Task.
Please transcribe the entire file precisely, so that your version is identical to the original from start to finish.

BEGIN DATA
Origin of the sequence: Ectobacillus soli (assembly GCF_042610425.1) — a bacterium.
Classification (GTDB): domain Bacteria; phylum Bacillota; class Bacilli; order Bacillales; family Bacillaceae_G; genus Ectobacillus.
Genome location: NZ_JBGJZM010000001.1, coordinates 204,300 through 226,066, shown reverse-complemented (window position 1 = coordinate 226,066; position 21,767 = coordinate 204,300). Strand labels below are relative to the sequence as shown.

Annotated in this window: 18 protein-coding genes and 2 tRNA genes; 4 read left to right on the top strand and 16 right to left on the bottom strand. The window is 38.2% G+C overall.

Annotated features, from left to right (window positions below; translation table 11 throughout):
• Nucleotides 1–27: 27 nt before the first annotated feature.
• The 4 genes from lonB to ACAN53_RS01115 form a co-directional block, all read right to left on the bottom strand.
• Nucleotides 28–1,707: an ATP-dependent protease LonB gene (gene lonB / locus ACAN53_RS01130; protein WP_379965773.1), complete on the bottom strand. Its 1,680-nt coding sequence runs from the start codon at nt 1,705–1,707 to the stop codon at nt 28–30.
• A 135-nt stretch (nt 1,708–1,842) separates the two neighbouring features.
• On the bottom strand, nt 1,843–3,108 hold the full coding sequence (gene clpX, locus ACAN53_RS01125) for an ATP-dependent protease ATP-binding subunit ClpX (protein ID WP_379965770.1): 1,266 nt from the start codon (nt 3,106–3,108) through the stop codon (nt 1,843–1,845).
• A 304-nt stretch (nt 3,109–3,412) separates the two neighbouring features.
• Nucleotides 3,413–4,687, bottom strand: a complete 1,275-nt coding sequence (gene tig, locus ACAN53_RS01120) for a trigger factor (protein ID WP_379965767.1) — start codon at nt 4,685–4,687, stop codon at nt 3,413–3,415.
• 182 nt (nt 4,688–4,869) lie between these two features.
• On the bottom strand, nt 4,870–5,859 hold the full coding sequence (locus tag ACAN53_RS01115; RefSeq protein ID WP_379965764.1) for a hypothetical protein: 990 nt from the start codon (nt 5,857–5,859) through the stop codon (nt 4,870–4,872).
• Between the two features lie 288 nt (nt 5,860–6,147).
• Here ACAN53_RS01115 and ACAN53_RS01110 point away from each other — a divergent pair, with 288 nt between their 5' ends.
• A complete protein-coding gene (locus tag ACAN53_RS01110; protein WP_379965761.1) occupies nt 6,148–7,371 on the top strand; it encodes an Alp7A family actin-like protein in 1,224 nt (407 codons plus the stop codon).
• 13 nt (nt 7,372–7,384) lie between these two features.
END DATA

Origin of the sequence: Ectobacillus soli (assembly GCF_042610425.1) — a bacterium.
Classification (GTDB): domain Bacteria; phylum Bacillota; class Bacilli; order Bacillales; family Bacillaceae_G; genus Ectobacillus.
Genome location: NZ_JBGJZM010000001.1, coordinates 204,300 through 226,066, shown reverse-complemented (window position 1 = coordinate 226,066; position 21,767 = coordinate 204,300). Strand labels below are relative to the sequence as shown.

Annotated in this window: 18 protein-coding genes and 2 tRNA genes; 4 read left to right on the top strand and 16 right to left on the bottom strand. The window is 38.2% G+C overall.

Annotated features, from left to right (window positions below; translation table 11 throughout):
• Nucleotides 1–27: 27 nt before the first annotated feature.
• The 4 genes from lonB to ACAN53_RS01115 form a co-directional block, all read right to left on the bottom strand.
• Nucleotides 28–1,707: an ATP-dependent protease LonB gene (gene lonB / locus ACAN53_RS01130; protein WP_379965773.1), complete on the bottom strand. Its 1,680-nt coding sequence runs from the start codon at nt 1,705–1,707 to the stop codon at nt 28–30.
• A 135-nt stretch (nt 1,708–1,842) separates the two neighbouring features.
• On the bottom strand, nt 1,843–3,108 hold the full coding sequence (gene clpX, locus ACAN53_RS01125) for an ATP-dependent protease ATP-binding subunit ClpX (protein ID WP_379965770.1): 1,266 nt from the start codon (nt 3,106–3,108) through the stop codon (nt 1,843–1,845).
• A 304-nt stretch (nt 3,109–3,412) separates the two neighbouring features.
• Nucleotides 3,413–4,687, bottom strand: a complete 1,275-nt coding sequence (gene tig, locus ACAN53_RS01120) for a trigger factor (protein ID WP_379965767.1) — start codon at nt 4,685–4,687, stop codon at nt 3,413–3,415.
• 182 nt (nt 4,688–4,869) lie between these two features.
• On the bottom strand, nt 4,870–5,859 hold the full coding sequence (locus tag ACAN53_RS01115; RefSeq protein ID WP_379965764.1) for a hypothetical protein: 990 nt from the start codon (nt 5,857–5,859) through the stop codon (nt 4,870–4,872).
• Between the two features lie 288 nt (nt 5,860–6,147).
• Here ACAN53_RS01115 and ACAN53_RS01110 point away from each other — a divergent pair, with 288 nt between their 5' ends.
• A complete protein-coding gene (locus tag ACAN53_RS01110; protein WP_379965761.1) occupies nt 6,148–7,371 on the top strand; it encodes an Alp7A family actin-like protein in 1,224 nt (407 codons plus the stop codon).
• 13 nt (nt 7,372–7,384) lie between these two features.